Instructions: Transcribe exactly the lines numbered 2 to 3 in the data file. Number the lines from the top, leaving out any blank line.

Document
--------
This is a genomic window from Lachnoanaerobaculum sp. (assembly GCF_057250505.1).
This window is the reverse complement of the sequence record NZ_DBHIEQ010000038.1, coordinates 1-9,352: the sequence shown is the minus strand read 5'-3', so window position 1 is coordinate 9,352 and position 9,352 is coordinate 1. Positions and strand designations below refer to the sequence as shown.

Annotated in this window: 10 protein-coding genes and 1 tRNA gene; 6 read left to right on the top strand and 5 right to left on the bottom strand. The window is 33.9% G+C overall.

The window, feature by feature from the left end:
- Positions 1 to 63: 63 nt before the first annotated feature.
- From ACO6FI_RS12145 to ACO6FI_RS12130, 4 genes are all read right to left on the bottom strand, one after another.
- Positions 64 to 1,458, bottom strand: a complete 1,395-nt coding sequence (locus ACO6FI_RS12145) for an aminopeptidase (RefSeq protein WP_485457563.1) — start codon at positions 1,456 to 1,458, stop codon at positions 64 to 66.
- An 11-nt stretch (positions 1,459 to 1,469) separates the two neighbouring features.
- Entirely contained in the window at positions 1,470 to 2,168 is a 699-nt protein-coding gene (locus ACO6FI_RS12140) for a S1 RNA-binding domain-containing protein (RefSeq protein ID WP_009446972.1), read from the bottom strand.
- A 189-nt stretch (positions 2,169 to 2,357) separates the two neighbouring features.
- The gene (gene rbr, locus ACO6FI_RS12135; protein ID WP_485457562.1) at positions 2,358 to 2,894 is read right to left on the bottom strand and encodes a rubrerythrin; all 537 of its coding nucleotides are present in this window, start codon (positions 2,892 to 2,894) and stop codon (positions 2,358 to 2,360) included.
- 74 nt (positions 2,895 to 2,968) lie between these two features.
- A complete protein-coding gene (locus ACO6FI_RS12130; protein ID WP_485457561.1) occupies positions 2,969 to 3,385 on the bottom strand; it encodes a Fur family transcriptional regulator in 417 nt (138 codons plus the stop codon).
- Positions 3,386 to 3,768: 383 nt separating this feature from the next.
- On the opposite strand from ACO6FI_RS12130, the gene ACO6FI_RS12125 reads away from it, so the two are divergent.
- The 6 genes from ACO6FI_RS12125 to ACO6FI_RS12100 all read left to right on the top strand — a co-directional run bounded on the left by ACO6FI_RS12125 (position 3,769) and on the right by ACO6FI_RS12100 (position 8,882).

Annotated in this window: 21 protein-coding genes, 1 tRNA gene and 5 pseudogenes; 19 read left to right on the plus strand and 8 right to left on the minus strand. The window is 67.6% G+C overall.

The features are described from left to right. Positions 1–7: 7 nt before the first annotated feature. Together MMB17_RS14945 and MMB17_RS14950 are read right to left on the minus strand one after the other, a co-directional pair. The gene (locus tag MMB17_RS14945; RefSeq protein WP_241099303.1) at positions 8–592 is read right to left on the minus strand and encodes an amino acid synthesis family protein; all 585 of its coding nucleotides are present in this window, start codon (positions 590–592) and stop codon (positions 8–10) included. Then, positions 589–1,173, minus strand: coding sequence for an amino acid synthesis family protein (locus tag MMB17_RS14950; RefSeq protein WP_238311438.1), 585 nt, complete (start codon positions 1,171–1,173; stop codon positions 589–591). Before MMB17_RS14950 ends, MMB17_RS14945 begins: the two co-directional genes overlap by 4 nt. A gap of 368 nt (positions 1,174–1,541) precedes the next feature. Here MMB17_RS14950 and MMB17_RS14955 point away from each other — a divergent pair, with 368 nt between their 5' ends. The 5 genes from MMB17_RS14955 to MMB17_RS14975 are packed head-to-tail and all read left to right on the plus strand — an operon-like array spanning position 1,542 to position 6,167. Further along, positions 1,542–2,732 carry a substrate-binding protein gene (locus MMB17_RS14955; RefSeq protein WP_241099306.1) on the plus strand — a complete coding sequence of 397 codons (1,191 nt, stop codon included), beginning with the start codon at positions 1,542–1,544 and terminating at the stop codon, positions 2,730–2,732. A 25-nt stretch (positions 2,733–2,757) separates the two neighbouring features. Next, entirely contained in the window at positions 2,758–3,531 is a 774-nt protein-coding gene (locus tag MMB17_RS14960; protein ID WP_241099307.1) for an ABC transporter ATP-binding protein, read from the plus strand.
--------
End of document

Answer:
This window is the reverse complement of the sequence record NZ_DBHIEQ010000038.1, coordinates 1-9,352: the sequence shown is the minus strand read 5'-3', so window position 1 is coordinate 9,352 and position 9,352 is coordinate 1. Positions and strand designations below refer to the sequence as shown.

Annotated in this window: 10 protein-coding genes and 1 tRNA gene; 6 read left to right on the top strand and 5 right to left on the bottom strand. The window is 33.9% G+C overall.